“There were only a couple of guys who came in who knew their coloured gemstones. There were very few people who really understood gemstones, and the potential of gemstones, but just had an affinity with them. Everyone was diamond-focused because you could make more money, and that was the bottom line.”
But Hardy was “seeing incredible stones”. “I was seeing the best of the best,” she says. “And you get very spoilt. You’re so privileged to see enormous rubies and all these incredible stones.”
‘I was seeing the best of the best. And you get very spoilt. You’re so privileged to see enormous rubies and all these incredible stones.’
But that was then, about 25 years ago.
“Sotheby’s and Phillips gave me the opportunity to really understand and get to know, get familiar with, very special stones. And that was such a thrill. When you see the best of the best, anything of your passion, it’s so enticing, it’s mesmerising. And when people say this is fabulous quality, whatever, you know what is fabulous quality, and that’s a real advantage, because I’ve seen it and I’ve handled it. And it’s rather like diamond grading, you always have it [in your head], you understand colours in your head. You keep them in your head.”
In the past 12 years, since leaving Sotheby’s, much of Hardy’s ongoing knowledge has been from on the ground. In a 10-year collaboration with Gemfields, she has written first, Emerald: Twenty-One Centuries of Jewelled Opulence and Power; then Ruby: The King of Gems; and soon-to-be-published third in the series, Sapphire: The Celebration of Colour.
“These last 10 years have fulfilled all my dreams. I love roughing it; I ride motorbikes; I love camping; I love nature. (I’m married to an Australian who’s from the Outback, a park ranger.) To encompass all that with gemstones, well, for me, is a dream come true. It’s been amazing.
‘These last 10 years have fulfilled all my dreams. I love roughing it; I ride motorbikes; I love camping; I love nature. To encompass all that with gemstones, well, for me, is a dream come true.’
“I like the gemmology bit, and find the geology fascinating. But now, geology is so integral to gemmology, and traveling with experts in that field has completely increased my knowledge and you keep on learning. I’ve been to nearly all the major coloured stone mines… it’s just unbelievable where I’ve been. There’s been no airs and graces … I’ve been exposed to what it’s all about, whether it’s Colombia, Sri Lanka, Burma, Cambodia, Thailand, Madagascar, Mozambique, Zambia – I mean it’s just been unbelievable. The majority of that has been under the Gemfields umbrella, which has been incredibly generous of them, but they knew for me to be able to write these books I really had to know independently what it was all about, not just their mines, but other people’s mines and yep, other countries. So, [I was] going to Madagascar just before lockdown last year, where they don’t have a sapphire mine, and yet I was sent to Madagascar to look at the sapphire deposits there so that I could write my book.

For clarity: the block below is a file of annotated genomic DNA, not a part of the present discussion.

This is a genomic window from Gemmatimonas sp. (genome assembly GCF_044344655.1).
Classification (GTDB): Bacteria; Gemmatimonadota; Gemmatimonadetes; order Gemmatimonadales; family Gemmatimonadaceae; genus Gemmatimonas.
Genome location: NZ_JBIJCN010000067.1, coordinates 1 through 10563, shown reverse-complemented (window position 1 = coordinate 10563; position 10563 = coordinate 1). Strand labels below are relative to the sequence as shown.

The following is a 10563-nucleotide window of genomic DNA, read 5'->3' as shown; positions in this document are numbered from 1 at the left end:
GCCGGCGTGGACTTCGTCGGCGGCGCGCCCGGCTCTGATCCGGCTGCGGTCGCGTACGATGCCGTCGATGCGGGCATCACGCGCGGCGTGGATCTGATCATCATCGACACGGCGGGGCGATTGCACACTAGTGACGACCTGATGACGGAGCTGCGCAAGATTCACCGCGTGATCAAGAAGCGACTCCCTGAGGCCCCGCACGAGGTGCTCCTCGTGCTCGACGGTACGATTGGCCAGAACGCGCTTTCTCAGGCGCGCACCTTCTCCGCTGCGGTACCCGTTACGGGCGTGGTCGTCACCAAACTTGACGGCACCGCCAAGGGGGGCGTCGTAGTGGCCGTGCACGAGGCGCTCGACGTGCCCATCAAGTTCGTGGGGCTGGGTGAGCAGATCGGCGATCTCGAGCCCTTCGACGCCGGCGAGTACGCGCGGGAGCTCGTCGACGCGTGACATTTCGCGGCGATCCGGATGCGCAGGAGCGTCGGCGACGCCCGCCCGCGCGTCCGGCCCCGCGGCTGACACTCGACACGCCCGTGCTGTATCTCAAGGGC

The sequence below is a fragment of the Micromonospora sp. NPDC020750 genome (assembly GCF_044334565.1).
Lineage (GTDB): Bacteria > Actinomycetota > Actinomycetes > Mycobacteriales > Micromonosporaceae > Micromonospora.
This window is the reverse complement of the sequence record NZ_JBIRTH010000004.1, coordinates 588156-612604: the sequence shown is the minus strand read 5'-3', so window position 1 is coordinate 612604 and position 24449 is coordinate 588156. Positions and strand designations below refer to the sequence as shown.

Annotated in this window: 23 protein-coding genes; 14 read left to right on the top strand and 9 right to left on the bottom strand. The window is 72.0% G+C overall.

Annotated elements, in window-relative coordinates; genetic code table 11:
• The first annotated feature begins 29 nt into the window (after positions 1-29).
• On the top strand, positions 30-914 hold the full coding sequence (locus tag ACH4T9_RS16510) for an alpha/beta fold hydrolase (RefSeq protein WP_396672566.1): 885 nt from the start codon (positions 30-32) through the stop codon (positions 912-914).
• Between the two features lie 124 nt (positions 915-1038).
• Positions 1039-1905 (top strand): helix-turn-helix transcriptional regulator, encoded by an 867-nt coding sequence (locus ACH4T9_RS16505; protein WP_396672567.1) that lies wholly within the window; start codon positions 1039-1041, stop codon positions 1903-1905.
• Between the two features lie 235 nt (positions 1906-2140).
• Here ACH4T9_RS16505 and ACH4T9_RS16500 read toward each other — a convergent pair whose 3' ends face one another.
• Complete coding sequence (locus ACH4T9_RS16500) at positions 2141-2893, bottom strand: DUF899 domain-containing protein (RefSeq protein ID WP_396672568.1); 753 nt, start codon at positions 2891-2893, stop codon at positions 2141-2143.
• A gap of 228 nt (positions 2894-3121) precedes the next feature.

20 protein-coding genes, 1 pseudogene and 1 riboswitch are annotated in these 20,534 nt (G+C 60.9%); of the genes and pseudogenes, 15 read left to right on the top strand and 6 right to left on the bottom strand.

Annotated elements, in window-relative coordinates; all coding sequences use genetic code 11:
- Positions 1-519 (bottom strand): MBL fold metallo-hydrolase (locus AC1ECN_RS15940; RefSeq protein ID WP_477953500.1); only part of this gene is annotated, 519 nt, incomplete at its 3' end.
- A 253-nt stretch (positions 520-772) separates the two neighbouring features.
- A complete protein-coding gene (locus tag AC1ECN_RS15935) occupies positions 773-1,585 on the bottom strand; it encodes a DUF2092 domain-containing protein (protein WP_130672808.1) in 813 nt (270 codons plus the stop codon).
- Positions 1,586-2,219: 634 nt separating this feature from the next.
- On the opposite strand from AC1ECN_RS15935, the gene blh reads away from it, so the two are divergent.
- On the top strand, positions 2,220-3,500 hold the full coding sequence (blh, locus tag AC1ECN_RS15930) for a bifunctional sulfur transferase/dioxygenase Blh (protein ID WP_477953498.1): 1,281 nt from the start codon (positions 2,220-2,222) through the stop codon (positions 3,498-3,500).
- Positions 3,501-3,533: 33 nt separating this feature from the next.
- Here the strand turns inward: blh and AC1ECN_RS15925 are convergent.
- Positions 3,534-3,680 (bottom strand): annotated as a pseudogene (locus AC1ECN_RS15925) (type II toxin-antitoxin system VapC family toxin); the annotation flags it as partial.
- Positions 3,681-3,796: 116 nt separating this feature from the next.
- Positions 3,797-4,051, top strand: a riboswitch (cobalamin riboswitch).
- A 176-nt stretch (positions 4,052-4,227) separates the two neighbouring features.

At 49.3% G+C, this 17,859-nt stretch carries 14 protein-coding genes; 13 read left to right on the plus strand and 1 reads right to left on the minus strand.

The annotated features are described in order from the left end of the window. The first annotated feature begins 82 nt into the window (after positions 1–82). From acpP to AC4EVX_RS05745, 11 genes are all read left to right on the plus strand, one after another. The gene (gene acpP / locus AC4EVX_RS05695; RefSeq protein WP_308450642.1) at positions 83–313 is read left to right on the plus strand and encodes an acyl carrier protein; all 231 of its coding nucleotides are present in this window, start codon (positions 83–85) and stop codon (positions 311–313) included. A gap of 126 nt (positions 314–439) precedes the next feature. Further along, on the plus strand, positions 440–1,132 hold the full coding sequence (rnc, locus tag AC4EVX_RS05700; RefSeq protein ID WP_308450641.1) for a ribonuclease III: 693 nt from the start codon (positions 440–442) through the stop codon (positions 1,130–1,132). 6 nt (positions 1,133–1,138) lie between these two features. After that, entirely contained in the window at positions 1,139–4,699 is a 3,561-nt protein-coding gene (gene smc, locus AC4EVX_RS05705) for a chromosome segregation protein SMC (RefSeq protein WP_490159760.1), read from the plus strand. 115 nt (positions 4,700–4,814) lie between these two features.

“It’s been an incredible privilege.
“What is fabulous is that because I’ve got to know the archivists at Cartier and Van Cleef & Arpels, at the high end, very few people get to see the source and go down Place Vendôme. I’ve straddled both worlds. I’ve seen the source, and I understand situations and circumstances, the challenges that miners have, whether that’s artisanal miners or to be able to say that you’ve been somewhere, even Burma, when you’ve seen old jewellery with Burmese stones, actually understand and smelt it first-hand where those stones would have come from, before current sanctions, it really does allow me to paint a picture that’s coming from me. It’s not coming from a book.”
In the end, however, the appreciation of gemstones is “all in the eye of the beholder”. “Someone might like that stone, someone doesn’t. And that’s what’s nice about it,” admits Hardy. “It doesn’t have a classification.
“They are more accessible, on the whole. They are more accessible than diamonds. They fuel the imagination more than diamonds.”
And crucially, “You don’t have to spend millions – a few hundred and you can get just as much pleasure,” says Hardy, who still keeps close all the rocks and gemstones she once bought with her pennies in Hatton Garden as that 18-year-old Saturday girl.
Banner image by Javier Esteban/Unsplash